Chapter 11 Heme Biosynthesis and Its Disorders
Figure 11-1 NEEDLE-LIKE INCLUSIONS OF PORPHYRIN IN THE CIRCULATING RED CELLS OF A PATIENT WITH CONGENITAL PORPHYRIA AFTER SPLENECTOMY.
(From Merino A, To-Figueras J, Herrero C: Atypical red cell inclusions in congenital erythropoietic porphyria. Br J Haematol 132:124, 2006.)
Figure 11-2 A, Peripheral blood smear from a patient with hereditary sideroblastic anemia shows a population of hypochromic and microcytic erythrocytes. B, Erythrocyte volume distribution curve of a patient with hereditary sideroblastic anemia. A dimorphic size distribution is evident. C, Peripheral blood showing Pappenheimer bodies (Prussian blue stain). D, The bone marrow smear stained with Prussian blue shows ring sideroblasts.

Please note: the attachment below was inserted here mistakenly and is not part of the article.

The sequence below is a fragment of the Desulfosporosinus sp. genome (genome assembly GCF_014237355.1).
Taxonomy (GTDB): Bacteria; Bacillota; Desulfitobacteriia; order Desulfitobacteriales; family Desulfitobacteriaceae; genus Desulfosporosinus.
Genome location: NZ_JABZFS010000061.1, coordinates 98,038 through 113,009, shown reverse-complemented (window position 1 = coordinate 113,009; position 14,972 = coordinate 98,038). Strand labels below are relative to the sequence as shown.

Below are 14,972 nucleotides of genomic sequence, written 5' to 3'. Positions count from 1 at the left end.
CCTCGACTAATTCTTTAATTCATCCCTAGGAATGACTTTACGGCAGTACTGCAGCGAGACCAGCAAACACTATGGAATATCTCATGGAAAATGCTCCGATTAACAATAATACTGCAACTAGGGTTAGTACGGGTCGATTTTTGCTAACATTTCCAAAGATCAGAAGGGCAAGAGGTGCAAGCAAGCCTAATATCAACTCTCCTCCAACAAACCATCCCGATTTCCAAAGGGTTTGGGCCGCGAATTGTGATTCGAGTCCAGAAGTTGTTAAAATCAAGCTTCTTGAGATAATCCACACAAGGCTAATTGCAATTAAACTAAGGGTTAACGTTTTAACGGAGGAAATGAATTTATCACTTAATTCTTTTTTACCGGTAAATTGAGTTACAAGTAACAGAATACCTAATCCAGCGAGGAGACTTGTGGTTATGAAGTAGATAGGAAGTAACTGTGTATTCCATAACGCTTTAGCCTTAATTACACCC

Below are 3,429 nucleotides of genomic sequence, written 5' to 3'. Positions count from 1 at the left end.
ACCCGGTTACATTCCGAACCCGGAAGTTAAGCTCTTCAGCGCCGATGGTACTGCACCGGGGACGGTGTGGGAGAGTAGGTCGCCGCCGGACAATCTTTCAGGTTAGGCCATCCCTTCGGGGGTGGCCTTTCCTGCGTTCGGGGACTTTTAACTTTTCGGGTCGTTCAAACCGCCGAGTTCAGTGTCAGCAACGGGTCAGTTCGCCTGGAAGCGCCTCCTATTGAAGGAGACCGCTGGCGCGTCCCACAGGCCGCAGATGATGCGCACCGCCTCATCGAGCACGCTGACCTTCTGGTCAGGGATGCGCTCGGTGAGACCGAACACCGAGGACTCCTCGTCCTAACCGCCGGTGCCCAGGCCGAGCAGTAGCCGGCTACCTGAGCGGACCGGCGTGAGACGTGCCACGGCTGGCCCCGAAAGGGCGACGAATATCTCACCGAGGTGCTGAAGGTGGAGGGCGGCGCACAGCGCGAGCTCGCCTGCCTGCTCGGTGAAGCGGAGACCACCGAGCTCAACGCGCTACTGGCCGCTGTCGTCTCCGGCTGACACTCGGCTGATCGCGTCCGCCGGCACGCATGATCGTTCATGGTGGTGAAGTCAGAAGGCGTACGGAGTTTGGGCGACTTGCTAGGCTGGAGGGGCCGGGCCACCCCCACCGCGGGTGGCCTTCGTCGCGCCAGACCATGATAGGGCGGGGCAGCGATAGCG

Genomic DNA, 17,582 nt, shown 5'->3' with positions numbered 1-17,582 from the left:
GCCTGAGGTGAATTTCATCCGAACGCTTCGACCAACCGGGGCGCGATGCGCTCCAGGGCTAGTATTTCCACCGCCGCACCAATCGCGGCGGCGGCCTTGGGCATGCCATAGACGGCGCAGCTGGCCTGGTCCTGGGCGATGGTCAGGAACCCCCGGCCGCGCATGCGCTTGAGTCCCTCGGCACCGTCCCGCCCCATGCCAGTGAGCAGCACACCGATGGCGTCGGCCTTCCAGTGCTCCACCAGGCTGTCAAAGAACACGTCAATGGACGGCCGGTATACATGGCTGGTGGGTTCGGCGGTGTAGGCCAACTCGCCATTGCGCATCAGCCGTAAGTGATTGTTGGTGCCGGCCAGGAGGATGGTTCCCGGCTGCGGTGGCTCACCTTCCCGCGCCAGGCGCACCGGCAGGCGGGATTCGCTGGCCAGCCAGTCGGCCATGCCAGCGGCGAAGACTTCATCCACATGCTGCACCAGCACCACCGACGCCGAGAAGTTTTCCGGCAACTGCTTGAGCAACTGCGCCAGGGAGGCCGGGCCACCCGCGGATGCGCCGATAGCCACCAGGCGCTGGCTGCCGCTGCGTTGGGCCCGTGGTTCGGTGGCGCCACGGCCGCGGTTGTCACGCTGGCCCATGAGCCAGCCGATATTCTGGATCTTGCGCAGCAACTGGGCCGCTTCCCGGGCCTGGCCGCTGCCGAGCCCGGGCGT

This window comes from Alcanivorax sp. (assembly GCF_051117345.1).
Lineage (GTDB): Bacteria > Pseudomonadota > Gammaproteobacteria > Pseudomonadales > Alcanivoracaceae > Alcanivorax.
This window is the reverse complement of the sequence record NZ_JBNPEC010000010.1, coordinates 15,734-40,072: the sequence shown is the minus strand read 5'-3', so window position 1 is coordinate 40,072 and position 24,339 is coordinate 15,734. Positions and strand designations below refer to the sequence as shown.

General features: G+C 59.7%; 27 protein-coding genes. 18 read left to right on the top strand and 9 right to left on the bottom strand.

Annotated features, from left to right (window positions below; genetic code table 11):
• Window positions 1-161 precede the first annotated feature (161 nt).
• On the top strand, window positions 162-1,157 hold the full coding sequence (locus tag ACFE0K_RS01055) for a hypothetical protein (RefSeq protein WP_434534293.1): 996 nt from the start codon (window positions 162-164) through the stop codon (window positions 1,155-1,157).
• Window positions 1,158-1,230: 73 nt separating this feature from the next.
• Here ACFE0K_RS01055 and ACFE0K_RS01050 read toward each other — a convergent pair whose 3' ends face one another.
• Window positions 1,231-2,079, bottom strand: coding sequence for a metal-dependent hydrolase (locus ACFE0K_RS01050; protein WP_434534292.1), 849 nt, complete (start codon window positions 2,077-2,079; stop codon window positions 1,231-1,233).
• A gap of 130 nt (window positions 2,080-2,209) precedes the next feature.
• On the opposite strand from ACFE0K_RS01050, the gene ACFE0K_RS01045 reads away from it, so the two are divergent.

Idiopathic acquired* (refractory anemia with ring sideroblasts)
Associated with previous chemotherapy, irradiation, or in transition myelodysplasia or myeloproliferative diseases
*Trial of pyridoxine indicated.
Therapy for Hereditary Sideroblastic Anemia
A trial of pyridoxine (100 to 200 mg/day taken orally) is indicated for 3 months for all patients with hereditary sideroblastic anemia. Response is variable and ranges from complete correction of hemoglobin levels to no effect. Even when pyridoxine completely corrects the anemia, the increase in mean corpuscular volume (MCV) may not reach normal values, and a population of hypochromic, microcytic cells remains.